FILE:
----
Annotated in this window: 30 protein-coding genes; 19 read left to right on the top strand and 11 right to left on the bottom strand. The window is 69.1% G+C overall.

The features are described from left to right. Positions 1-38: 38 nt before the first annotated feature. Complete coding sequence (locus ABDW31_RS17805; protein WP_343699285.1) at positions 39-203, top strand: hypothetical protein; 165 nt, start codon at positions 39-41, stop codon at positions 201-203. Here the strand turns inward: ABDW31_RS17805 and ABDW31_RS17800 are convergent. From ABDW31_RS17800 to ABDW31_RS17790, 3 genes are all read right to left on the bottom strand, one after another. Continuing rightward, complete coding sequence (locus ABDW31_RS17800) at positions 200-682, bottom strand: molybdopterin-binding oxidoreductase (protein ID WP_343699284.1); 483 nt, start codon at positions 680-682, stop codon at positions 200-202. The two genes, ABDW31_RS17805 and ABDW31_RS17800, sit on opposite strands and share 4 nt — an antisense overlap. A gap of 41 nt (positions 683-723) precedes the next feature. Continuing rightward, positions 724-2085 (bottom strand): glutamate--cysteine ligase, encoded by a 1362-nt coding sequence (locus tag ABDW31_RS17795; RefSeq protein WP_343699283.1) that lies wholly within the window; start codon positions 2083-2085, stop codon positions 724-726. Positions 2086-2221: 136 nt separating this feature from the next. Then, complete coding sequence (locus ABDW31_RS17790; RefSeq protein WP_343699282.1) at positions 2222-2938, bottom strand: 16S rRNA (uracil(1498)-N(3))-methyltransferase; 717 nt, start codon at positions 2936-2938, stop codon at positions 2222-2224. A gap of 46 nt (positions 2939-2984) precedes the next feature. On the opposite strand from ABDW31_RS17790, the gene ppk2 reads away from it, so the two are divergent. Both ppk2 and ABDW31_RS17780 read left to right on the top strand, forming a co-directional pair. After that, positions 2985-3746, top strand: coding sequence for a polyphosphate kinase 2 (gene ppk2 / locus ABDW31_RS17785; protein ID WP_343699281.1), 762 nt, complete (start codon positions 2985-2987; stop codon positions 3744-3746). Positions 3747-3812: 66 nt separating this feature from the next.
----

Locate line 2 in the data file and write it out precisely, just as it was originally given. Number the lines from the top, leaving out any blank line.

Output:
The features are described from left to right. Positions 1-38: 38 nt before the first annotated feature. Complete coding sequence (locus ABDW31_RS17805; protein WP_343699285.1) at positions 39-203, top strand: hypothetical protein; 165 nt, start codon at positions 39-41, stop codon at positions 201-203. Here the strand turns inward: ABDW31_RS17805 and ABDW31_RS17800 are convergent. From ABDW31_RS17800 to ABDW31_RS17790, 3 genes are all read right to left on the bottom strand, one after another. Continuing rightward, complete coding sequence (locus ABDW31_RS17800) at positions 200-682, bottom strand: molybdopterin-binding oxidoreductase (protein ID WP_343699284.1); 483 nt, start codon at positions 680-682, stop codon at positions 200-202. The two genes, ABDW31_RS17805 and ABDW31_RS17800, sit on opposite strands and share 4 nt — an antisense overlap. A gap of 41 nt (positions 683-723) precedes the next feature. Continuing rightward, positions 724-2085 (bottom strand): glutamate--cysteine ligase, encoded by a 1362-nt coding sequence (locus tag ABDW31_RS17795; RefSeq protein WP_343699283.1) that lies wholly within the window; start codon positions 2083-2085, stop codon positions 724-726. Positions 2086-2221: 136 nt separating this feature from the next. Then, complete coding sequence (locus ABDW31_RS17790; RefSeq protein WP_343699282.1) at positions 2222-2938, bottom strand: 16S rRNA (uracil(1498)-N(3))-methyltransferase; 717 nt, start codon at positions 2936-2938, stop codon at positions 2222-2224. A gap of 46 nt (positions 2939-2984) precedes the next feature. On the opposite strand from ABDW31_RS17790, the gene ppk2 reads away from it, so the two are divergent. Both ppk2 and ABDW31_RS17780 read left to right on the top strand, forming a co-directional pair. After that, positions 2985-3746, top strand: coding sequence for a polyphosphate kinase 2 (gene ppk2 / locus ABDW31_RS17785; protein ID WP_343699281.1), 762 nt, complete (start codon positions 2985-2987; stop codon positions 3744-3746). Positions 3747-3812: 66 nt separating this feature from the next.